In order to conduct the Annual Meeting, a majority of shares of Fifth Third common stock entitled to vote at the Annual Meeting on every matter that is to be voted on must be present in person or by proxy. This is called a quorum. Shareholders who deliver valid proxies or vote in person at the meeting will be considered part of the quorum. Once a share is represented for any purpose at the meeting, it is deemed present for quorum purposes for the remainder of the meeting and for any adjourned meeting. Abstentions will be counted as present and entitled to vote for purposes of determining a quorum. Broker “non-votes” (which are explained below) are counted as present and entitled to vote for purposes of determining a quorum.

How many votes do I have?

Each share of Fifth Third common stock outstanding on February 23, 2018 is entitled to one vote on all proposals at the meeting. As of the close of business on February 23, 2018, there were approximately 686,981,953 shares of Fifth Third common stock outstanding and entitled to vote.

 

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QUESTIONS AND ANSWERS ABOUT THE ANNUAL MEETING AND VOTING

 

 

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If notice in writing is given by any shareholder to our President, a Vice President, or the Secretary not less than forty-eight (48) hours before the time fixed for holding a meeting of shareholders for the purpose of electing directors that a shareholder desires that the voting at such election shall be cumulative, and if an announcement of the giving of such notice is made upon the convening of the meeting by the Chair or Secretary or by or on behalf of the shareholder giving such notice, each shareholder shall have the right to cumulate such voting power as he or she possesses in voting for directors. This will not affect the voting procedures for the other proposals considered at the Annual Meeting.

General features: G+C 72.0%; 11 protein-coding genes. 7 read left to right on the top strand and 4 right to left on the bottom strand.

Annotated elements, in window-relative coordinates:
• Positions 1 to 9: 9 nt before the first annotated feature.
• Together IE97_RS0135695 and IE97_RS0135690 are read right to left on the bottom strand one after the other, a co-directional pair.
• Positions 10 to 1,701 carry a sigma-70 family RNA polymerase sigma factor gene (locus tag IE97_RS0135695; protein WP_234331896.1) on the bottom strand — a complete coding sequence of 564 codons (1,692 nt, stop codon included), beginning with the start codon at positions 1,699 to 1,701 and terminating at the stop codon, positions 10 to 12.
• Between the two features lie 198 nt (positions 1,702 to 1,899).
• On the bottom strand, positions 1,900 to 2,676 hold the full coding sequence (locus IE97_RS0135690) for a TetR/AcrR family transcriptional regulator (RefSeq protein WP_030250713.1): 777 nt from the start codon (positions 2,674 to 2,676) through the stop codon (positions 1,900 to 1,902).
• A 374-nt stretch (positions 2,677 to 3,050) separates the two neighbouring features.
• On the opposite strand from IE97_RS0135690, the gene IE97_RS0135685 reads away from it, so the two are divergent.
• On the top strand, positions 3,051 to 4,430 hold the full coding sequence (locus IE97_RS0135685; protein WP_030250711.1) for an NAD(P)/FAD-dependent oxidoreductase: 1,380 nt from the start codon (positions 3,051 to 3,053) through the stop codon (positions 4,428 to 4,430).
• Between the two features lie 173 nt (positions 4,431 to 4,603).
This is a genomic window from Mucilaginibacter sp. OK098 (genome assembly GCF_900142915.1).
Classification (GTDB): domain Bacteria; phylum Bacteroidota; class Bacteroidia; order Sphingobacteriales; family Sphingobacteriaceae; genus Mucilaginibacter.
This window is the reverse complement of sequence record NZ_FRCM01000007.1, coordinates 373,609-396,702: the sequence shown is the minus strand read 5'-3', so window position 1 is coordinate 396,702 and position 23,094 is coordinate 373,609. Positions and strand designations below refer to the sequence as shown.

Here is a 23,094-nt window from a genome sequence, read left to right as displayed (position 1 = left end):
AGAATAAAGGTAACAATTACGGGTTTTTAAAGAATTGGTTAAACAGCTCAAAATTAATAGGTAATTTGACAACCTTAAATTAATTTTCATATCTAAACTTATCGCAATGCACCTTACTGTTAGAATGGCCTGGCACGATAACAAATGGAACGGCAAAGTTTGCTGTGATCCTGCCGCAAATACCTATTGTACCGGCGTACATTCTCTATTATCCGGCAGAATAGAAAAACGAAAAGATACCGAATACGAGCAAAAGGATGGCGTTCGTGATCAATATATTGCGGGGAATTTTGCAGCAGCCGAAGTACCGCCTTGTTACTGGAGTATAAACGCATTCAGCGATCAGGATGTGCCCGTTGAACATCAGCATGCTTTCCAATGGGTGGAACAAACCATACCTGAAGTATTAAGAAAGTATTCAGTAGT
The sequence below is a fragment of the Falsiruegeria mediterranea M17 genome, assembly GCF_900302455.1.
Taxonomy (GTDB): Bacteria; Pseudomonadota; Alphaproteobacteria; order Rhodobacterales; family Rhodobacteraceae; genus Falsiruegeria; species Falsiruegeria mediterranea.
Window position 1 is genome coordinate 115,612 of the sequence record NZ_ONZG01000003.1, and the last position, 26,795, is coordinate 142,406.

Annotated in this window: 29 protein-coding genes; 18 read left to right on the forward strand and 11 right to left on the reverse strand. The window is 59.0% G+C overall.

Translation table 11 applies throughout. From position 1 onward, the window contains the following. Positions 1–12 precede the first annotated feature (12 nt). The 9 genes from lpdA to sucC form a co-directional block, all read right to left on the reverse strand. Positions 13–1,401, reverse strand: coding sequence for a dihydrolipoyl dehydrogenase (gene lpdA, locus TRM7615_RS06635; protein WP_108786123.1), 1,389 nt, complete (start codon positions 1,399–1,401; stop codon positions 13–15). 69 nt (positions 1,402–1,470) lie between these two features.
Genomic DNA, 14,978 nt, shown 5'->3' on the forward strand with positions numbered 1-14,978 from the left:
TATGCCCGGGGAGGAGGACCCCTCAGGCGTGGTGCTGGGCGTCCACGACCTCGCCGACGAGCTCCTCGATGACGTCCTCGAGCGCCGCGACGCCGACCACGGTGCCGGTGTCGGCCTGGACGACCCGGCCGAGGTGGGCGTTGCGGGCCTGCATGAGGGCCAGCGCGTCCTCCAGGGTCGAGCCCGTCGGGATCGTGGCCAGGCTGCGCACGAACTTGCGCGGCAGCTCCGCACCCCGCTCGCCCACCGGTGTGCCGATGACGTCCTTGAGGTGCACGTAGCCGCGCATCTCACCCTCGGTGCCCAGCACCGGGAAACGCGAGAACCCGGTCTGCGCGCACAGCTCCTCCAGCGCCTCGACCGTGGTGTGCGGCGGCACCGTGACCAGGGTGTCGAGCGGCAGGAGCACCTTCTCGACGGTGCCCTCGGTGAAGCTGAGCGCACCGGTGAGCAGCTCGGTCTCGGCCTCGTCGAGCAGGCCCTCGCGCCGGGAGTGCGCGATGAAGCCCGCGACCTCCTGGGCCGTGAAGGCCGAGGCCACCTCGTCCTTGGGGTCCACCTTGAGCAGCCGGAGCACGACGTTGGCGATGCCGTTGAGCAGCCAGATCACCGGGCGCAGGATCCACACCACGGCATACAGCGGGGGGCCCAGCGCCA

How do I vote?

Record Shareholders. A shareholder who owns shares in Fifth Third directly, and not through a broker, bank, or other nominee, (“record holder” or “record shareholder”) may vote in person at the Annual Meeting by filling out a ballot or may authorize a proxy to vote on his or her behalf. There are three ways to authorize a proxy:

 

  1. Internet: You may access the proxy materials on the Internet at www.cesvote.com and follow the instructions on the proxy card or on the Notice of Internet Availability.

 

  2. Telephone: You may call toll-free 1-888-693-8683 and follow the instructions on the proxy card or on the Notice of Internet Availability.